Mechanical properties of the W and W-Ti consolidates.
A complete evaluation of the mechanical properties – both at static and at high rates of deformation – are required. The results of this characterization will lead to optimizing the different steps during the production of these materials, and thus their properties. The mechanical properties at high strain rates of the consolidates can potentially be improved by using starting powder of smaller size. It is believed that when the grain size approaches 1O nm in diameter,the material reaches its maximum strength. In addition, the idea of mixing pure nanosized W with pure nanosized Ti in the right proportions instead of simply consolidating W-Ti nanosized powder could be explored. With this approach, during consolidation Ti will constitute the desired soft matrix for the embedded W nanosized grains. Ti will diffuse into the W grains forming a shell of W-Ti in the outside of the W grains. This structure seems to be better that having the Ti in solid solution uniformly within the W grains.
Alternative to demonstrating the effectiveness of the NaCl coating.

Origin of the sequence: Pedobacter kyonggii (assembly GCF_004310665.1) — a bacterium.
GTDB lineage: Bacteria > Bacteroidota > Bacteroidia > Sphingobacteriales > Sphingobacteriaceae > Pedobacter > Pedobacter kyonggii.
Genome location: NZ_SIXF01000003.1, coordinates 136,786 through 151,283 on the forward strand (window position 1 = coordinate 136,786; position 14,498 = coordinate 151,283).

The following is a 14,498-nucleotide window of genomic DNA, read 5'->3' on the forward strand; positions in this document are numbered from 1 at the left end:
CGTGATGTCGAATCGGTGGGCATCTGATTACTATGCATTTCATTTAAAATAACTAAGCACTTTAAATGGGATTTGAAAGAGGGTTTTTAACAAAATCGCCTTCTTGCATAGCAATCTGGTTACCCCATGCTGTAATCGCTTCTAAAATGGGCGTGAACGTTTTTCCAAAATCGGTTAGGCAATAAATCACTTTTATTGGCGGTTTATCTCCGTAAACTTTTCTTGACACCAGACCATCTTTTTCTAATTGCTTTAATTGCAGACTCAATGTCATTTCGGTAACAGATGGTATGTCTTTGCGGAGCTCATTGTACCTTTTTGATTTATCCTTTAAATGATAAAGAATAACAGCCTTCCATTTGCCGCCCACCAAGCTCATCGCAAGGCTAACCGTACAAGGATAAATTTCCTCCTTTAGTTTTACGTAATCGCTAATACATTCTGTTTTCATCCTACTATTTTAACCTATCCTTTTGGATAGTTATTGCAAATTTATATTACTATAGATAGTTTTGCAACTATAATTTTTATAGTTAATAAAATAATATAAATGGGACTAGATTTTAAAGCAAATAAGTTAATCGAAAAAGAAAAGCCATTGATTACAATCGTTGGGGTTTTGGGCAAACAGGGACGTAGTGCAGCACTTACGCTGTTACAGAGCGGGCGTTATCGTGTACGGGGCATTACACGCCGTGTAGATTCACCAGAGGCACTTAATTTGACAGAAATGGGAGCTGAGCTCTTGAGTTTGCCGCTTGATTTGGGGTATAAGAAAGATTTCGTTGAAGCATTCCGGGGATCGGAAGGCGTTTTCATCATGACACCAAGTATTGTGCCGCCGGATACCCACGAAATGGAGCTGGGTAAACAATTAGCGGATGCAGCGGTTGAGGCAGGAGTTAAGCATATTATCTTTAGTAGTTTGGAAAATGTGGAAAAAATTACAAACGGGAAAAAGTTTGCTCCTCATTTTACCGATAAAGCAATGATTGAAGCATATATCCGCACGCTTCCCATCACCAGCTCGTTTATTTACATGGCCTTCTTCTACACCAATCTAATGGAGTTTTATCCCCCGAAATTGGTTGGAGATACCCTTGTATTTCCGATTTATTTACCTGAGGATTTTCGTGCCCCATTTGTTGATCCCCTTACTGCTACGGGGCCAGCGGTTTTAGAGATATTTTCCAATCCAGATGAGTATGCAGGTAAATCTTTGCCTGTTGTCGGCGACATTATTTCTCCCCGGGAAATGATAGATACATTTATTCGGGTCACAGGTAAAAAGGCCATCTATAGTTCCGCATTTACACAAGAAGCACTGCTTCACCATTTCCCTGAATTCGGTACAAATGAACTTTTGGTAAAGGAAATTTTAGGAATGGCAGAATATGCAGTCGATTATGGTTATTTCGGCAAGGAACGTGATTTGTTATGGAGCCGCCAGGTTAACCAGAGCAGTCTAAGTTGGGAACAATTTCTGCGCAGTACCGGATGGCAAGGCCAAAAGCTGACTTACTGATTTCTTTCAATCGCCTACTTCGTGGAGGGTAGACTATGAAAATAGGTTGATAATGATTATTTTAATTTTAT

During this work, the particle encapsulation process was proven to be effective in controlling agglomeration and protecting the nanosized powder from contamination. Another alternative to demonstrate the benefits of the encapsulation process is to produce, under the same conditions, a given material with and without NaCl encapsulation. This can be done by reacting the respective halide with hydrogen to produce HCl gas. Besides providing a base for comparison, this experiment will be illuminating about the morphology of the particles. For example, the size of the particles prior to agglomeration will be observed. It has been postulated that the size of the particles in agglomerated structures depends only on the physical properties of the material and not on the synthesis process. Furthermore, the effect of the encapsulation over the particle size distribution will also be observed.